Another onetime favorite that the judges didn't like this week was Lil' Rounds. She showed up onstage in yet another wig, albeit a flattering one, paired with a hideously unflattering bridesmaid dress, and delivered a decent but uninspiring/uninspired rendition of Celine Dion's "I Surrender." It was an ambitious choice, obviously, and for the most part she nailed it vocally. But it was clearly a showoff statement song, her way of saying, "Hey, listen up, voters! I can SING!" Randy and Kara were pleasantly surprised that Rounds managed to sing it so well, but also not-so-pleasantly said it was the wrong song for her in the end, too old-fashioned and safe with (Randy's words) "not enough swagger." Simon dusted off one of his trademark kiss-of-death critiques, comparing it to a wedding performance, and groaned, "The personality's being sucked out of you. We have to stop this." Added Paula: "I don't want to see an adult-contemporary Lil' Rounds."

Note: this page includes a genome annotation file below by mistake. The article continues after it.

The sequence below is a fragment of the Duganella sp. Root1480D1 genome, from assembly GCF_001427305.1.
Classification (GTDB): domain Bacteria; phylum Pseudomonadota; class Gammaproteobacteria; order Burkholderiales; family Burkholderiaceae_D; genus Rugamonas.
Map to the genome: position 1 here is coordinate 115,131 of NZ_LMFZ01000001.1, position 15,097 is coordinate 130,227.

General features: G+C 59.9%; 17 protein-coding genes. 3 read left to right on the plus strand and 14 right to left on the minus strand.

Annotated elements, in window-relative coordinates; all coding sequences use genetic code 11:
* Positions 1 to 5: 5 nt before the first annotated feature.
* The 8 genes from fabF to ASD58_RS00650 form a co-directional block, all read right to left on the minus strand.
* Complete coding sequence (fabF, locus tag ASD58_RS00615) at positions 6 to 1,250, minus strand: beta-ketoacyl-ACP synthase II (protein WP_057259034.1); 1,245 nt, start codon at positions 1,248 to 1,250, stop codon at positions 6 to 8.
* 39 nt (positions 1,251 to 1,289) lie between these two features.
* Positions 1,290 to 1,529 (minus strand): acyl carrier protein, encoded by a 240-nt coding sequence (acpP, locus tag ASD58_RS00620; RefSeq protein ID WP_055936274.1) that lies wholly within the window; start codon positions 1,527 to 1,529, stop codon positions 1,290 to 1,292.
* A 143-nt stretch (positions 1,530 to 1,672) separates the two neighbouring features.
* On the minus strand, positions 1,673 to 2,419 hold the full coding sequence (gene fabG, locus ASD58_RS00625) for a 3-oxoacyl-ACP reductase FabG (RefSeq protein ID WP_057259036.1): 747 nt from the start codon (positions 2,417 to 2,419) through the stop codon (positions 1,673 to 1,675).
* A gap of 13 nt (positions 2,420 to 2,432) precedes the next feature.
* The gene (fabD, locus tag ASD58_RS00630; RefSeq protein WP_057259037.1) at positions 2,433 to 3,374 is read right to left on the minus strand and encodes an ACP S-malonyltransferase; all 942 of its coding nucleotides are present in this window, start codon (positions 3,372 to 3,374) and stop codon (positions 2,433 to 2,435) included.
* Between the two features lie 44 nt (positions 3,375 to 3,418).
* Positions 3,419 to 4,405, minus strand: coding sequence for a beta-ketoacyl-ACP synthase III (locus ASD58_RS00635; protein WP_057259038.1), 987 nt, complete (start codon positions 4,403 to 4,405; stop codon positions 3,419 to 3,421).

I don't think America wants to see that either, so I would assume that Rounds would be in trouble this week. But then Ryan Seacrest attempted to interview her cute kids in the audience, asking them about how they felt about the "mean judges" talking smack about Mommy. The kids got all deer-in-headlights and monosyllabic, and one of them reacted by nervously hugging Randy, who melted immediately and probably felt like dawg-doo for giving Rounds a hard time. (Please note, the kids did not hug Simon.) It was an undeniably adorable moment, one that even brought tears to Lil's eyes. So if she escapes the bottom three tomorrow, she needs to take her kids out for big ice-cream sundaes or get them a Wii or something. Becaus her kids will be what saves her this week. Voters won't be able to resist.